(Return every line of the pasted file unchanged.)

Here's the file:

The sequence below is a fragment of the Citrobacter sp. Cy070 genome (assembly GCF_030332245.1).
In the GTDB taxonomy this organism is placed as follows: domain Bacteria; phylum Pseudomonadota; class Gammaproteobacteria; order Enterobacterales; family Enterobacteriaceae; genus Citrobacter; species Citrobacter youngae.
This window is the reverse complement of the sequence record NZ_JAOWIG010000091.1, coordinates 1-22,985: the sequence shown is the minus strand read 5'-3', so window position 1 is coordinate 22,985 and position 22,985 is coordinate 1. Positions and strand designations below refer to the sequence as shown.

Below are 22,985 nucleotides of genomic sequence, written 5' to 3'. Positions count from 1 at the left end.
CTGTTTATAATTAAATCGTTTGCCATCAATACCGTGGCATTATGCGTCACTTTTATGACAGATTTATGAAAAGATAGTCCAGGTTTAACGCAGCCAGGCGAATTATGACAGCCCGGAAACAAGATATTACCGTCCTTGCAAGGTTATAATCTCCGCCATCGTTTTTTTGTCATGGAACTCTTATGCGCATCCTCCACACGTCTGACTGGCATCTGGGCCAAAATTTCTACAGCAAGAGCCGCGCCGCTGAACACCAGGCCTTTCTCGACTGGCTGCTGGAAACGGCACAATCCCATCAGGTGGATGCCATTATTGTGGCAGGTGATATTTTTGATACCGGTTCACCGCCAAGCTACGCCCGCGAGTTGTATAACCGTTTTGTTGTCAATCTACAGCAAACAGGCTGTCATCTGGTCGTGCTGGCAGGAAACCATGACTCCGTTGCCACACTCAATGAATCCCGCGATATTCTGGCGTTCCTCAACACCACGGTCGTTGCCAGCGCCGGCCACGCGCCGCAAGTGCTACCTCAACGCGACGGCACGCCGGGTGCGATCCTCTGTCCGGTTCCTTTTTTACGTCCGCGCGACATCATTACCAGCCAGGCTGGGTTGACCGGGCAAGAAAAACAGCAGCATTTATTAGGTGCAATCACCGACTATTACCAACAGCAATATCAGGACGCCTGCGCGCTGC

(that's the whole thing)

The sequence below is a fragment of the Citrobacter sp. Cy070 genome (assembly GCF_030332245.1).
In the GTDB taxonomy this organism is placed as follows: domain Bacteria; phylum Pseudomonadota; class Gammaproteobacteria; order Enterobacterales; family Enterobacteriaceae; genus Citrobacter; species Citrobacter youngae.
This window is the reverse complement of the sequence record NZ_JAOWIG010000091.1, coordinates 1-22,985: the sequence shown is the minus strand read 5'-3', so window position 1 is coordinate 22,985 and position 22,985 is coordinate 1. Positions and strand designations below refer to the sequence as shown.

Below are 22,985 nucleotides of genomic sequence, written 5' to 3'. Positions count from 1 at the left end.
CTGTTTATAATTAAATCGTTTGCCATCAATACCGTGGCATTATGCGTCACTTTTATGACAGATTTATGAAAAGATAGTCCAGGTTTAACGCAGCCAGGCGAATTATGACAGCCCGGAAACAAGATATTACCGTCCTTGCAAGGTTATAATCTCCGCCATCGTTTTTTTGTCATGGAACTCTTATGCGCATCCTCCACACGTCTGACTGGCATCTGGGCCAAAATTTCTACAGCAAGAGCCGCGCCGCTGAACACCAGGCCTTTCTCGACTGGCTGCTGGAAACGGCACAATCCCATCAGGTGGATGCCATTATTGTGGCAGGTGATATTTTTGATACCGGTTCACCGCCAAGCTACGCCCGCGAGTTGTATAACCGTTTTGTTGTCAATCTACAGCAAACAGGCTGTCATCTGGTCGTGCTGGCAGGAAACCATGACTCCGTTGCCACACTCAATGAATCCCGCGATATTCTGGCGTTCCTCAACACCACGGTCGTTGCCAGCGCCGGCCACGCGCCGCAAGTGCTACCTCAACGCGACGGCACGCCGGGTGCGATCCTCTGTCCGGTTCCTTTTTTACGTCCGCGCGACATCATTACCAGCCAGGCTGGGTTGACCGGGCAAGAAAAACAGCAGCATTTATTAGGTGCAATCACCGACTATTACCAACAGCAATATCAGGACGCCTGCGCGCTGC